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Unclogging tubing

Discussion in 'Parents of Children with Type 1' started by RomeoEcho, Mar 16, 2015.

  1. RomeoEcho

    RomeoEcho Approved members

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    I haven't been around lately due to a job change and moving, but I could use some help.

    Has anyone ever been able to unclog tubing? I've been able to unclog a steel set before with a syringe and a lot of pressure but when I tried doing it on the tubing there was too much resistance and eventually just leaked where I'd stuck the syringe in. Normally, I'd think heat might help, but I think heat makes insulin crystallize more so I'm not sure. I don't need perfect solutions or things you'd do on a regular basis, I'm looking for a way out of a one time bind.

    I'm looking for either experience or assistance brainstorming this particular problem, not advice to call the manufacturer or bring more supplies with you. I have enough experience that this is a major inconvenience but not an emergency.
     
  2. mmgirls

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    Tubing or the canula inserted into the body?
     
  3. Ali

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    FWIW I think Novolog has fewer problems with "crystals". See if your insurance will cover that insulin. I have never attempted to manually clear a clog with a syringe. I can see how it might work with a steel set but with teflon I would think it would not work very well. If your insurance is such that you are really stretching your daily/monthly supplies try and see if they will give you Novolog and then see if your Doc will give you a two day set change. With Humolog I needed to change every two days, with Novolog could go longer. With steel longer, with teflon sets every two days. I would not stick a syringe into tubing or a teflon set. If you are down to your last bit of insulin I might just head to an ER to get a bottle of long lasting. Sorry. Good luck. Ali
     
  4. RomeoEcho

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    Tubing. Cannula is fine and I have plenty of spares. (Rapid d, so packed separately which was the problem)
     
  5. RomeoEcho

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    My doctor is over 7000 miles away, and I do not trust the local insulin (neither do native born citizens). As I said, I am perfectly capable of managing with what I've got, but it's kind of a crappy way to deal until I can get back to my primary stash. People make mistakes, and not bringing spare tubing when you're going out of town is frankly pretty far down the list of mistakes I've made in my life.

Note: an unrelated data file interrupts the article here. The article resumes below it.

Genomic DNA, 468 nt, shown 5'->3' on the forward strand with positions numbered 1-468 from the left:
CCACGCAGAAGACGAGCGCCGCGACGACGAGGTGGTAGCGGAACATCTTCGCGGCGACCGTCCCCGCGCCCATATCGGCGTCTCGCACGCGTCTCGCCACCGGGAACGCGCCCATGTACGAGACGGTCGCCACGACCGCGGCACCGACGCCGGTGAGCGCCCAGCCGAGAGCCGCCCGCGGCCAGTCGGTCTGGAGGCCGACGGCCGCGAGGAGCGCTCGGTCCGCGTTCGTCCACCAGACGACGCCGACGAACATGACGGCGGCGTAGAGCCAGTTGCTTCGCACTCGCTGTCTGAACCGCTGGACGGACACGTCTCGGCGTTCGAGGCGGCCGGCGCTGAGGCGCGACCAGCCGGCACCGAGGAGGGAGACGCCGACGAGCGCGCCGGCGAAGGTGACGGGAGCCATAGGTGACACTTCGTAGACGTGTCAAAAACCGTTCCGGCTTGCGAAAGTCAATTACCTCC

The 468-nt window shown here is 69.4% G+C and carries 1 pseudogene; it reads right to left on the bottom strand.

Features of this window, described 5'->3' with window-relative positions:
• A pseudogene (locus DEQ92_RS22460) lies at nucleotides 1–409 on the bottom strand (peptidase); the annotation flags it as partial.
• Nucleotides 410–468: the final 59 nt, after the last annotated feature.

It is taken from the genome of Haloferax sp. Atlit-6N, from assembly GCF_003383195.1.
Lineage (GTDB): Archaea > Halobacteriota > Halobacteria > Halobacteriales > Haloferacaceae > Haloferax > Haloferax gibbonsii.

If you have any ideas that you're not willing to post publicly since I know what I do is often outside of official recommended practice, feel free to pm me. I also don't care if it's something you'd be willing to do yourself or for your child, just brainstorming here.
     
  6. quiltinmom

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    This may sound dumb, but have you tried pulling the clog instead of pushing it out? Or trying to push it back and forth to perhaps dislodge or break it up? Just a random suggestion. I have no idea if it would work or even be possible.

    Good luck.
     
  7. mmgirls

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    well but the rapid D is a piggy back set so its kind of 'both".

    Honestly, if in a pinch, I would pull out the set and try to clear and reinsert. It is not unheard of to "duck tape a metal set" back down.
     
  8. RomeoEcho

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    I've definitely done this before. For all the twitching parents out there, I always change the site as soon as possible afterwards, but it's served me well before. The set itself is clear and brand new. The tubing before the connector is the problem, clogged up solid it looks like. It's also a lot harder to get the syringe tip into the tubing end though, because there is no stopper, so I'm not even sure I'm getting it in right. I swear I saw a length of tubing in my bag while I was packing, but I guess not.

    Not dumb at all! That's the kind of thinking I was looking for. I hadn't tried it, but sadly it doesn't seem to want to budge. This is one serious clog. Looks like I'm giving up on this one. I've got enough Lantus for half doses until I get home (a week and a half) I'm giving it as one bedtime dose and I'm bolusing by syringe every few hours during the day with superboluses for meals to cover the rest. I've got a sure-t in to inject into, so I'll only end up needing one syringe to do it. It's not ideal, but I won't die. And I'd rather do this than deal with a Chinese ER for a couple hundred units of long acting that might not even work. It really isn't the end of the world, it just requires a lot more thinking than I'd prefer.

    Thanks for trying guys, I appreciate it.
     
  9. mmgirls

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    well I think the easiest fix is to stow a tubing in you kit to just always be there in case it is needed.

    Do you suspend/ stop basal insulin or go long periods without a bolus?

    We have done untethered pumping for a good period of time and know that we had to keep the basal going at the minimum and wipe/clear/clean the end of tubing of the crystallization.
     

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